Thangam In Parliament
The Government’s new nuclear announcement talks about building the infrastructure the country needs, but these words seem empty, coming in the same week as it dropped investment in the Swansea...
We will need to sign new trade deals after we leave the EU – but they cannot drive a ‘race to the bottom’ in environmental standards or workers’ rights.
Today I challenged new Trade Minister George Hollingbery to confirm that the Government’s eagerness to sign trade deals will not mean they destroy these vital protections. He said they would not – but I will be watching these deals closely in coming months.
I am concerned that we will come under increasing pressure to reduce standards. For example, a trade deal with the United States could include an agreement to open our borders to chlorine-washed chicken (something Hollingbery’s new boss Liam Fox has previously defended) or beef grown with high levels of hormones. Both are currently banned in the EU. Other deals could slash health and safety protections for workers, currently enshrined in EU law.
The environment is a success story of the European Union. Over four decades the EU has been a driving force behind our environmental policy, dramatically reducing air pollution, cutting carbon emissions and cleaning up beaches. Other EU laws have removed hazards such as lead in petrol, harmful chemicals and dangerous pesticides.
The EU has also been instrumental in improving workers’ rights in the UK, for example dictating limits to working hours, time off and protections for agency workers.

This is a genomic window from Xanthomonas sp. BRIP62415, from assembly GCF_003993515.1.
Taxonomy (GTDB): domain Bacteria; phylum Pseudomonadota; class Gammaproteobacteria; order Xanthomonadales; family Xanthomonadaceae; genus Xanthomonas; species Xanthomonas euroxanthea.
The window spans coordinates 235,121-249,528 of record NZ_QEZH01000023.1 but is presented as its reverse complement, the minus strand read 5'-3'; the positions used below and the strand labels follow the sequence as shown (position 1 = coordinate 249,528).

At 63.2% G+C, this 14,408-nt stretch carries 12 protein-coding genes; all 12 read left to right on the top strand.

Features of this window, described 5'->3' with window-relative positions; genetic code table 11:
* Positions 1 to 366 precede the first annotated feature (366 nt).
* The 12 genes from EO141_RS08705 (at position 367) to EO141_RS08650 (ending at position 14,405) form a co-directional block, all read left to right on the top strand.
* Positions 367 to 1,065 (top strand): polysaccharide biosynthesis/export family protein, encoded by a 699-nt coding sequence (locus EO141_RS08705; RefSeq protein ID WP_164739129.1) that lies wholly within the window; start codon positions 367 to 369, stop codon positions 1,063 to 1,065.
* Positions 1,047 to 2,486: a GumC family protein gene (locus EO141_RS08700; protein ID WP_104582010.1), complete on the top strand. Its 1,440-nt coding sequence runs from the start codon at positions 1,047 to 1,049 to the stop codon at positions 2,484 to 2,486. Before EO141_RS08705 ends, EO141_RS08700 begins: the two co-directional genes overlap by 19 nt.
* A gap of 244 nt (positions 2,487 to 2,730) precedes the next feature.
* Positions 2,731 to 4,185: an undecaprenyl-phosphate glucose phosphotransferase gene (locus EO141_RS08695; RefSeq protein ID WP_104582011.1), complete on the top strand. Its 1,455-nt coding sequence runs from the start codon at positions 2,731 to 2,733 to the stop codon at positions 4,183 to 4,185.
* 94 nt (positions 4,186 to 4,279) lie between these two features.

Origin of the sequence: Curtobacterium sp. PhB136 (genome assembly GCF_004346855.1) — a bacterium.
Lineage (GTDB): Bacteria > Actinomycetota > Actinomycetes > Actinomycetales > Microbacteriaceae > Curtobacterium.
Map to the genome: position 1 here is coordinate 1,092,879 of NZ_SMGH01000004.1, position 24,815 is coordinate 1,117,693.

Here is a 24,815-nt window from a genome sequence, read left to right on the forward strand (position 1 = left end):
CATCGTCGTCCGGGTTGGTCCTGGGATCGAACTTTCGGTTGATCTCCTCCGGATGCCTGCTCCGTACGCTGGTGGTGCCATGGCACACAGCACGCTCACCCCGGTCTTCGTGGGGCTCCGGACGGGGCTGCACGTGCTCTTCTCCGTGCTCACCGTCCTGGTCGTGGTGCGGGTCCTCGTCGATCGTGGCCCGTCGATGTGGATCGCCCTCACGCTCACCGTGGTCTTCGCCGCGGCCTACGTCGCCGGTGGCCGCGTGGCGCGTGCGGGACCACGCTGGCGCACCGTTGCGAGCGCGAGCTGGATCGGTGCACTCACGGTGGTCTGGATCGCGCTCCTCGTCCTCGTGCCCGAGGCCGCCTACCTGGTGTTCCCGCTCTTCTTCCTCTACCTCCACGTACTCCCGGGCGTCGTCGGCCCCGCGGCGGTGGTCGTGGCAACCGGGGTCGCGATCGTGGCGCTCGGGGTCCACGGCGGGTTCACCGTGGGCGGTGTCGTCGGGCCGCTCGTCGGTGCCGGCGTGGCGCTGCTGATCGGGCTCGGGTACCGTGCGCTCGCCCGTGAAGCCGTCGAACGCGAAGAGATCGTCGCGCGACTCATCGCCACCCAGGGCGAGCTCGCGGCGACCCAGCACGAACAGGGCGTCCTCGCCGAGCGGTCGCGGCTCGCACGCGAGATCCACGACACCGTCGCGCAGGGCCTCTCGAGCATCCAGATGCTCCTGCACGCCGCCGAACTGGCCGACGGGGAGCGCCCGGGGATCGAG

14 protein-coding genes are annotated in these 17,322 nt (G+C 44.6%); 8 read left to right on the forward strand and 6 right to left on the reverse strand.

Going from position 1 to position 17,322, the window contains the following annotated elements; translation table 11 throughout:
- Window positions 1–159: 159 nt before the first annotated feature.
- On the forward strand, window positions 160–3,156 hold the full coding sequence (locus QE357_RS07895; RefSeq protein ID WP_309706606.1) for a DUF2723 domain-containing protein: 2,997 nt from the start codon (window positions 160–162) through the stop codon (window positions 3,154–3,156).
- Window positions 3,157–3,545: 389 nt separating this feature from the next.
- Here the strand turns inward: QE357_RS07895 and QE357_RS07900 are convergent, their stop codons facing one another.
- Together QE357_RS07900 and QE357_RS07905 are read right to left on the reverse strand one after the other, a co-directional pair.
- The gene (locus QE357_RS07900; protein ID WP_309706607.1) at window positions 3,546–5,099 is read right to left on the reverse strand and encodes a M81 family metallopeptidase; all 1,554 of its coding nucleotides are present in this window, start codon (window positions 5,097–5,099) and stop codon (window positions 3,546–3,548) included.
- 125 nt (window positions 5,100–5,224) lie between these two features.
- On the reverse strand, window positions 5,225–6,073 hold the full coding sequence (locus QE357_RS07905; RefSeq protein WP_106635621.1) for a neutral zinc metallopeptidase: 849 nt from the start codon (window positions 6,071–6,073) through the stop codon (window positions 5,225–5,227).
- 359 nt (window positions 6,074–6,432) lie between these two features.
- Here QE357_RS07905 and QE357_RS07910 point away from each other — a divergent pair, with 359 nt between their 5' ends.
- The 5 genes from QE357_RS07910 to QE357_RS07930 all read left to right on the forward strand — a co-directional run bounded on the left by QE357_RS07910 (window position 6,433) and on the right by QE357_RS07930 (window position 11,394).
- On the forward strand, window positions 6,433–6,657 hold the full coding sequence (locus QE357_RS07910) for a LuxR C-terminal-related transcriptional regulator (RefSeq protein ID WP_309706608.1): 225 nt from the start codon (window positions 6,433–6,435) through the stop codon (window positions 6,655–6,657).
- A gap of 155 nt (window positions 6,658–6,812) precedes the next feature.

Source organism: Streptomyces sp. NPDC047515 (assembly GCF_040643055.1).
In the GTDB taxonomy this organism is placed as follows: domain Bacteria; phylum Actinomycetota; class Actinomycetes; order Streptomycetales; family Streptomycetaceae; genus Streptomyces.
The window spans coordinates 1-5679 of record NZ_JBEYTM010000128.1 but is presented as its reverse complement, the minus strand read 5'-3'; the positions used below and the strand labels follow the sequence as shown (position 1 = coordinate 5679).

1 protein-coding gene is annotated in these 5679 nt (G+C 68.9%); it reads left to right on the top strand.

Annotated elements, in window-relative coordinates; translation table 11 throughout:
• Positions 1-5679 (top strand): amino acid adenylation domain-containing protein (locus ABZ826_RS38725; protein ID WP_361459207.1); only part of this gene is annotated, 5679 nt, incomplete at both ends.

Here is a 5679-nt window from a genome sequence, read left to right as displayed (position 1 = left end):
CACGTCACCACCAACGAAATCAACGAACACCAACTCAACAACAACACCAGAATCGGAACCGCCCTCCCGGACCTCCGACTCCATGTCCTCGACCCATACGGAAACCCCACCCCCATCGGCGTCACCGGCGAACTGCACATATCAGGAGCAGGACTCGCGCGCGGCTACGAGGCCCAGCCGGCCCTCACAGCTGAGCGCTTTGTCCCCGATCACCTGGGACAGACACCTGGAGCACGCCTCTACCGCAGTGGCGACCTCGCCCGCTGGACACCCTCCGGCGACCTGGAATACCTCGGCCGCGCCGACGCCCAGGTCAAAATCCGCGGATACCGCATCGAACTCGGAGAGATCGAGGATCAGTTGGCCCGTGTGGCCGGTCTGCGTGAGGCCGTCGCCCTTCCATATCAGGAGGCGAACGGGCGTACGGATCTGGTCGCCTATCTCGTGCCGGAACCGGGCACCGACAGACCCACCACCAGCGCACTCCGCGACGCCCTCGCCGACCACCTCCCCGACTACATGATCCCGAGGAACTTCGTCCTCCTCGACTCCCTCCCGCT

We should remember the motivation for these protections was originally economic, ensuring a level playing field, so that no one country could destroy its environment or over-exploit its workforce for economic gain. To be a world-class country after Brexit we need high standards, not a race to the bottom.
We will need to sign new trade deals after we leave the EU – but they cannot drive a ‘race to the bottom’ in environmental standards or workers’ rights. Today...
Spending on prisons fell by more than a fifth between 2009/10 and 2016/17. As with many other areas of Tory cuts, this has harmed the most vulnerable people in society.
In 2007 Baroness Corston led a review of vulnerable women in prison. One of the key recommendations was to create ‘Corston Projects’ such as Eden House in Bristol.
Eden House does excellent work helping vulnerable women make positive changes to their lives, reducing the risk of reoffending. But the staff there tell me their work has been seriously limited by cuts in recent years.
I welcome the Government announcement that they will put more funds into residential alternatives to custody (although calling this a new idea is a bit rich!). I hope this means they will be reinstating much-needed funds they cut from places like Eden House over the last decade.
Spending on prisons fell by more than a fifth between 2009/10 and 2016/17. As with many other areas of Tory cuts, this has harmed the most vulnerable people in society....
Climate change is the biggest danger facing our planet but sadly seems a very low priority on the Tories’ agenda. Yesterday they demonstrated this – twice.
Earlier in the day, the Government announced they were dropping investment in the Swansea Bay Tidal Lagoon, a project which could generate clean electricity for more than 150,000 homes.
In the House of Commons yesterday I challenged Business Secretary Greg Clark, asking why they had rejected the project based on short-term costs. He said it was not commercially viable, but this misses the point. Government investment is needed precisely because is not yet commercially viable, bringing down the cost of technology, and reducing climate change, a point I made in Parliament just last week. Most importantly, dropping this project dodges the Government’s responsibility to reduce carbon emissions.